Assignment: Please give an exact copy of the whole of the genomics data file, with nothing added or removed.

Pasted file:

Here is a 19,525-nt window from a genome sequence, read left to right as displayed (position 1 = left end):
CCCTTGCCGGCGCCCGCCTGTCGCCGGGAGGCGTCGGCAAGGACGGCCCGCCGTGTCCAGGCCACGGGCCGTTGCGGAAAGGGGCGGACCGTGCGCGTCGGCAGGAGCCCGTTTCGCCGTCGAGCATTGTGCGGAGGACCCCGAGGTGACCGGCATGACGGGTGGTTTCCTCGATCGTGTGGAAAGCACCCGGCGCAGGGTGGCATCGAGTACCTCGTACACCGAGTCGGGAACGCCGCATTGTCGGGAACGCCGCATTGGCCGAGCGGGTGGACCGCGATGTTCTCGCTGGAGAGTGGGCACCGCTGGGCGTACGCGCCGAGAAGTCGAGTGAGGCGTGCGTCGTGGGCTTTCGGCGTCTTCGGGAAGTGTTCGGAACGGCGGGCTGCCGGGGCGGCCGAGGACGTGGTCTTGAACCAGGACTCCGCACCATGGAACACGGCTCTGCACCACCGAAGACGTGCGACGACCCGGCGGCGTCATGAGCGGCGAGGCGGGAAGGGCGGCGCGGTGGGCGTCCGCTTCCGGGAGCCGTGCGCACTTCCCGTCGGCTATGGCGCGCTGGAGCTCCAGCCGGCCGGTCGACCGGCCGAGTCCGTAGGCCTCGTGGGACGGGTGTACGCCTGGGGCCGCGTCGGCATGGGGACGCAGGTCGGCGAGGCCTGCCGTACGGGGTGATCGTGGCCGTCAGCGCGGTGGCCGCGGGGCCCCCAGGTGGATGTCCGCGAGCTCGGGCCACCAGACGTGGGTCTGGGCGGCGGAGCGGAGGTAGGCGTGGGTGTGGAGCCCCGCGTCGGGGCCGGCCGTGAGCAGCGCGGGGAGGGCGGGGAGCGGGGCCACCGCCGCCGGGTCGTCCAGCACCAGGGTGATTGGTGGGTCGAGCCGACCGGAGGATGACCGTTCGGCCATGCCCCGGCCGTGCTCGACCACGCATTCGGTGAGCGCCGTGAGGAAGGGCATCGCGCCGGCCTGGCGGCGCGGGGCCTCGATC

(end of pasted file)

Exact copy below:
Here is a 19,525-nt window from a genome sequence, read left to right as displayed (position 1 = left end):
CCCTTGCCGGCGCCCGCCTGTCGCCGGGAGGCGTCGGCAAGGACGGCCCGCCGTGTCCAGGCCACGGGCCGTTGCGGAAAGGGGCGGACCGTGCGCGTCGGCAGGAGCCCGTTTCGCCGTCGAGCATTGTGCGGAGGACCCCGAGGTGACCGGCATGACGGGTGGTTTCCTCGATCGTGTGGAAAGCACCCGGCGCAGGGTGGCATCGAGTACCTCGTACACCGAGTCGGGAACGCCGCATTGTCGGGAACGCCGCATTGGCCGAGCGGGTGGACCGCGATGTTCTCGCTGGAGAGTGGGCACCGCTGGGCGTACGCGCCGAGAAGTCGAGTGAGGCGTGCGTCGTGGGCTTTCGGCGTCTTCGGGAAGTGTTCGGAACGGCGGGCTGCCGGGGCGGCCGAGGACGTGGTCTTGAACCAGGACTCCGCACCATGGAACACGGCTCTGCACCACCGAAGACGTGCGACGACCCGGCGGCGTCATGAGCGGCGAGGCGGGAAGGGCGGCGCGGTGGGCGTCCGCTTCCGGGAGCCGTGCGCACTTCCCGTCGGCTATGGCGCGCTGGAGCTCCAGCCGGCCGGTCGACCGGCCGAGTCCGTAGGCCTCGTGGGACGGGTGTACGCCTGGGGCCGCGTCGGCATGGGGACGCAGGTCGGCGAGGCCTGCCGTACGGGGTGATCGTGGCCGTCAGCGCGGTGGCCGCGGGGCCCCCAGGTGGATGTCCGCGAGCTCGGGCCACCAGACGTGGGTCTGGGCGGCGGAGCGGAGGTAGGCGTGGGTGTGGAGCCCCGCGTCGGGGCCGGCCGTGAGCAGCGCGGGGAGGGCGGGGAGCGGGGCCACCGCCGCCGGGTCGTCCAGCACCAGGGTGATTGGTGGGTCGAGCCGACCGGAGGATGACCGTTCGGCCATGCCCCGGCCGTGCTCGACCACGCATTCGGTGAGCGCCGTGAGGAAGGGCATCGCGCCGGCCTGGCGGCGCGGGGCCTCGATC